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Boundary Issues

Chris Greene

(self produced)


Chris Greene – Saxophones 

Damian Espinosa – Piano, keyboards 

Marc Piane – Double bass, electric bass 

Steve Corley – Drums, percussion 

JoVia Armstrong – Percussion

Julio Davis (aka DJ WLS) – Vocals

Marqueal Jordan – Tenor saxophone

Isaiah Sharkey – Electric guitar



Saxophonist Chris Greene’s Boundary Issues consists of an engaging batch of

tunes that channel various types of music. But it also maintains a definite foothold

in mainstream jazz and a strong improvisational rigor. Although on the surface

this seems like old-school fusion, Greene and his quartet have a unique approach

to genre bending, borrowing from different sources and molding them into their own, singular style.


The simmering “Blues for Dr. Fear” has the traditional urban Chicago sound as Greene blows passionate, reverberating lines over the rhythm section’s electrifying swagger. Guitarist Isaiah Sharkey drops in for a blistering solo that is as eloquent as it is fiery and brims with intriguing spontaneity. Pianist Damian Espinosa takes center stage on the electric keyboard, building a captivating extemporization with resonant, dry tones and raw emotion.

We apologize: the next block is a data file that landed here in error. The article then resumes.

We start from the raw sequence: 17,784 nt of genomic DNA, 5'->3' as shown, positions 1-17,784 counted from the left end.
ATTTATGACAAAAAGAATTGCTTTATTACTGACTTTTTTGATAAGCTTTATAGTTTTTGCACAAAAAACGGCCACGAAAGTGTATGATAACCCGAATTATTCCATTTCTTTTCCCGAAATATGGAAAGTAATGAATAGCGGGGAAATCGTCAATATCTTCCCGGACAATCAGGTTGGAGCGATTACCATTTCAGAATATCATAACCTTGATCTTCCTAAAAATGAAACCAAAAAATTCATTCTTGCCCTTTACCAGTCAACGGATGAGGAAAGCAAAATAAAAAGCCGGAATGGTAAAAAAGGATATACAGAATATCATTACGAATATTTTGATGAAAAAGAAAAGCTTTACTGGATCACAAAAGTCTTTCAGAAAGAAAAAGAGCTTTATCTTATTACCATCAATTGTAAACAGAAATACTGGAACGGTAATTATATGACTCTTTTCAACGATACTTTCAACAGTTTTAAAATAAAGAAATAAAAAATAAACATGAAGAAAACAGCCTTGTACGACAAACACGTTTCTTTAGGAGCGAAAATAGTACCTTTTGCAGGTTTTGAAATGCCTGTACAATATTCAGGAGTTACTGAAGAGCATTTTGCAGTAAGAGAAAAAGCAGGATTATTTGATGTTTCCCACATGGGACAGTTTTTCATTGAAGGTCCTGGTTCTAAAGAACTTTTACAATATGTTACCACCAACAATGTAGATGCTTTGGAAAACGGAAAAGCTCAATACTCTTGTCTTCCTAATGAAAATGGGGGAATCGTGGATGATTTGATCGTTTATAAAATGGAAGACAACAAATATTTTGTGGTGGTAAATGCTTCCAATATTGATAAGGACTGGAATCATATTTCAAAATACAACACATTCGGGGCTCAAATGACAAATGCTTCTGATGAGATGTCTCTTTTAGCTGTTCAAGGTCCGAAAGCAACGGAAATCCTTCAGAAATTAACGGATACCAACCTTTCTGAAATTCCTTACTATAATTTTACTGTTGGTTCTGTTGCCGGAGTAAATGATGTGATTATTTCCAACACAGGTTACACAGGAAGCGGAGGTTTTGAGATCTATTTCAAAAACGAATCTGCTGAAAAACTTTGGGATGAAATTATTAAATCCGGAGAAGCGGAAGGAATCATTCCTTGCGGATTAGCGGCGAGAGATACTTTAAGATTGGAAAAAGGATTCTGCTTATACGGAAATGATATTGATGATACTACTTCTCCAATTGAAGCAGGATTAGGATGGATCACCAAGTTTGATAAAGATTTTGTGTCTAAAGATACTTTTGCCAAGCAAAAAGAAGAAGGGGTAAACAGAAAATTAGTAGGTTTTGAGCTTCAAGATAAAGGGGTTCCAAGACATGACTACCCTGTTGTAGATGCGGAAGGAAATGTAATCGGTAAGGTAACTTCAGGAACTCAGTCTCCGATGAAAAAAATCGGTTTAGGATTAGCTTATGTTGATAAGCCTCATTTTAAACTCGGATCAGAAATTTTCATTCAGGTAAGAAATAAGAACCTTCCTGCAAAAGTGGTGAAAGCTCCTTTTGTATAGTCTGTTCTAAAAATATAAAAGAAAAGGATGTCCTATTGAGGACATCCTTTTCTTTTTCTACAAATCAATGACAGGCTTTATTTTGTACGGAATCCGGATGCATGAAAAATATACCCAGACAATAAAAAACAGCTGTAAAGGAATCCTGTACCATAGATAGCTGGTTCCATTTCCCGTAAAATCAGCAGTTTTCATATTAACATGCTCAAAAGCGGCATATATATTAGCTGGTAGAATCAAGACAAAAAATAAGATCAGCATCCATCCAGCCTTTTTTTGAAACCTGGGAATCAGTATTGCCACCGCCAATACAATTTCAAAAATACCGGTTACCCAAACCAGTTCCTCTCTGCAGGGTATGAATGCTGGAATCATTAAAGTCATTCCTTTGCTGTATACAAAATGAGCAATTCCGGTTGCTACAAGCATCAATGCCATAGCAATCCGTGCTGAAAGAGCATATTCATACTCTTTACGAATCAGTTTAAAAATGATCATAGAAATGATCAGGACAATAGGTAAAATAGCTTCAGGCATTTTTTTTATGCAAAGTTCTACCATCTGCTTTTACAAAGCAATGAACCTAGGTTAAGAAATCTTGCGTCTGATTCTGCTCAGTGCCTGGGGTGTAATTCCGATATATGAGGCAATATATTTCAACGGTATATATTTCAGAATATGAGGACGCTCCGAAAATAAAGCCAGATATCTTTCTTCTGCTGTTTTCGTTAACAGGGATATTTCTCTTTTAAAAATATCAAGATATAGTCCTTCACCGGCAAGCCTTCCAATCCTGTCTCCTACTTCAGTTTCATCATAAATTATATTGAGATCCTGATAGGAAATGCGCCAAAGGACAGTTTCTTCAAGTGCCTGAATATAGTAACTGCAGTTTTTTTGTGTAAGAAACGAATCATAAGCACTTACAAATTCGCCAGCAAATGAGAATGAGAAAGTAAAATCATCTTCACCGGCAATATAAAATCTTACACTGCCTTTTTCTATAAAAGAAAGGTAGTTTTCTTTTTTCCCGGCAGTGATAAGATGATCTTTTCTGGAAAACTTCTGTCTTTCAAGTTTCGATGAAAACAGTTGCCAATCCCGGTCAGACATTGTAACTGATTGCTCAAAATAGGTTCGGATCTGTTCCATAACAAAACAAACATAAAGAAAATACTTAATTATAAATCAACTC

Espinoza sets the mood on the funky “The Crossover Appeal” with his soulful vamps. One of the most exciting moments on this vibrant album is the saxophone duel that follows. Guest tenorist Marqueal Jordan and Greene trade agile and ardent phrases that at times echo one another while others diverge into individual monologues.  


The expansive piece “Summer Song” features percussionist JoVia Armstrong. She and drummer Steve Corley bring an infectious, Latin feel to this exciting piece. Over this percolating rumble, Espinosa’s acoustic piano cascades with facility and elegance. Greene’s soulful and acerbic tones set the stage for bassist Marc Piane’s muscular and erudite improvisation.


Espinosa’s undulating refrains open “Dienda” on an evocative note. Greene gives the ballad an R&B mood with his warm, funk-inflected soprano. His spontaneous soliloquy is lithe, suave and urbane. Corley’s thunderous beats break through the shimmering lilt of the ensemble play to thrilling effect.


With his eighth release as a leader, Greene continues to demonstrate a delightful exuberance that, together with his evolving artistic maturity, makes his work stimulating and highly enjoyable. No matter the setting, he and his quartet always showcase their superb and sophisticated musicianship that results in a gratifying listening experience

Reviewed by Hrayr Attarian

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